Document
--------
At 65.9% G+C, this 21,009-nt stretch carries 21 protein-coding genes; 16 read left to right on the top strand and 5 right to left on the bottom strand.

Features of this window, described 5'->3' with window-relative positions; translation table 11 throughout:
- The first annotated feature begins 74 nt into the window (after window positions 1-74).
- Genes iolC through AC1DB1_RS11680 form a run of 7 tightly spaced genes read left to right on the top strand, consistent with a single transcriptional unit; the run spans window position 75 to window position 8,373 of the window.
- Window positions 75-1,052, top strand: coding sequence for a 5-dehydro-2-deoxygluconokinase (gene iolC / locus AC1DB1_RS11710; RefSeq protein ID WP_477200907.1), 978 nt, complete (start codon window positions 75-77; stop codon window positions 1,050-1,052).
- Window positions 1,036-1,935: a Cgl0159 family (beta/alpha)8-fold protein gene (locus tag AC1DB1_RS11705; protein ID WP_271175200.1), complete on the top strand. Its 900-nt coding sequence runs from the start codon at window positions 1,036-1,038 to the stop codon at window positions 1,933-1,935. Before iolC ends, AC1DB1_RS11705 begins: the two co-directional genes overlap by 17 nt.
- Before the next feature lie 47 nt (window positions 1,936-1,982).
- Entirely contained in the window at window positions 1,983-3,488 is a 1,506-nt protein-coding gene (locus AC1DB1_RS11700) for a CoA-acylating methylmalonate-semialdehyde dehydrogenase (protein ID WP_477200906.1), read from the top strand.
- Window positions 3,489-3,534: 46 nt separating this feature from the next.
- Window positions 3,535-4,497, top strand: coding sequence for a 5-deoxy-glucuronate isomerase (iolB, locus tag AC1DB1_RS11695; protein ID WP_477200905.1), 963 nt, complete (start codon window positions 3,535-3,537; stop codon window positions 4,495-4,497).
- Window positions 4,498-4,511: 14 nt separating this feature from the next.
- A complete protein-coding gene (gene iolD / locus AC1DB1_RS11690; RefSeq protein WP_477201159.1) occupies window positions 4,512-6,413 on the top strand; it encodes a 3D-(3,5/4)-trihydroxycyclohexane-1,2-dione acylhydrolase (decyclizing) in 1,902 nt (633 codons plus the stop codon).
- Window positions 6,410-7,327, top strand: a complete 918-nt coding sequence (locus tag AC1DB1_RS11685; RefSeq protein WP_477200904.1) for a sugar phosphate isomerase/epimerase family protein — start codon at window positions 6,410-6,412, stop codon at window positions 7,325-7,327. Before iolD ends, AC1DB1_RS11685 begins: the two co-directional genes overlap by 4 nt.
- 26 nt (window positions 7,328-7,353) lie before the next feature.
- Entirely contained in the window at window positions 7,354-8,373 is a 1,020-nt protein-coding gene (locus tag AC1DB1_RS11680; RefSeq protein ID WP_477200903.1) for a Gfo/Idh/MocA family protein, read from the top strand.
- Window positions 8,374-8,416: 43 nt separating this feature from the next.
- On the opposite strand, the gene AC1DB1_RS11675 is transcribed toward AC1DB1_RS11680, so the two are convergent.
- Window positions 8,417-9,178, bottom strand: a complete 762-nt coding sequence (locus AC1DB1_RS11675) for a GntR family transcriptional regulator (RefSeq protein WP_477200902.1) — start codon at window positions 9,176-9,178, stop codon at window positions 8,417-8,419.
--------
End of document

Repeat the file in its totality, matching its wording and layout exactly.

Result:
At 65.9% G+C, this 21,009-nt stretch carries 21 protein-coding genes; 16 read left to right on the top strand and 5 right to left on the bottom strand.

Features of this window, described 5'->3' with window-relative positions; translation table 11 throughout:
- The first annotated feature begins 74 nt into the window (after window positions 1-74).
- Genes iolC through AC1DB1_RS11680 form a run of 7 tightly spaced genes read left to right on the top strand, consistent with a single transcriptional unit; the run spans window position 75 to window position 8,373 of the window.
- Window positions 75-1,052, top strand: coding sequence for a 5-dehydro-2-deoxygluconokinase (gene iolC / locus AC1DB1_RS11710; RefSeq protein ID WP_477200907.1), 978 nt, complete (start codon window positions 75-77; stop codon window positions 1,050-1,052).
- Window positions 1,036-1,935: a Cgl0159 family (beta/alpha)8-fold protein gene (locus tag AC1DB1_RS11705; protein ID WP_271175200.1), complete on the top strand. Its 900-nt coding sequence runs from the start codon at window positions 1,036-1,038 to the stop codon at window positions 1,933-1,935. Before iolC ends, AC1DB1_RS11705 begins: the two co-directional genes overlap by 17 nt.
- Before the next feature lie 47 nt (window positions 1,936-1,982).
- Entirely contained in the window at window positions 1,983-3,488 is a 1,506-nt protein-coding gene (locus AC1DB1_RS11700) for a CoA-acylating methylmalonate-semialdehyde dehydrogenase (protein ID WP_477200906.1), read from the top strand.
- Window positions 3,489-3,534: 46 nt separating this feature from the next.
- Window positions 3,535-4,497, top strand: coding sequence for a 5-deoxy-glucuronate isomerase (iolB, locus tag AC1DB1_RS11695; protein ID WP_477200905.1), 963 nt, complete (start codon window positions 3,535-3,537; stop codon window positions 4,495-4,497).
- Window positions 4,498-4,511: 14 nt separating this feature from the next.
- A complete protein-coding gene (gene iolD / locus AC1DB1_RS11690; RefSeq protein WP_477201159.1) occupies window positions 4,512-6,413 on the top strand; it encodes a 3D-(3,5/4)-trihydroxycyclohexane-1,2-dione acylhydrolase (decyclizing) in 1,902 nt (633 codons plus the stop codon).
- Window positions 6,410-7,327, top strand: a complete 918-nt coding sequence (locus tag AC1DB1_RS11685; RefSeq protein WP_477200904.1) for a sugar phosphate isomerase/epimerase family protein — start codon at window positions 6,410-6,412, stop codon at window positions 7,325-7,327. Before iolD ends, AC1DB1_RS11685 begins: the two co-directional genes overlap by 4 nt.
- 26 nt (window positions 7,328-7,353) lie before the next feature.
- Entirely contained in the window at window positions 7,354-8,373 is a 1,020-nt protein-coding gene (locus tag AC1DB1_RS11680; RefSeq protein ID WP_477200903.1) for a Gfo/Idh/MocA family protein, read from the top strand.
- Window positions 8,374-8,416: 43 nt separating this feature from the next.
- On the opposite strand, the gene AC1DB1_RS11675 is transcribed toward AC1DB1_RS11680, so the two are convergent.
- Window positions 8,417-9,178, bottom strand: a complete 762-nt coding sequence (locus AC1DB1_RS11675) for a GntR family transcriptional regulator (RefSeq protein WP_477200902.1) — start codon at window positions 9,176-9,178, stop codon at window positions 8,417-8,419.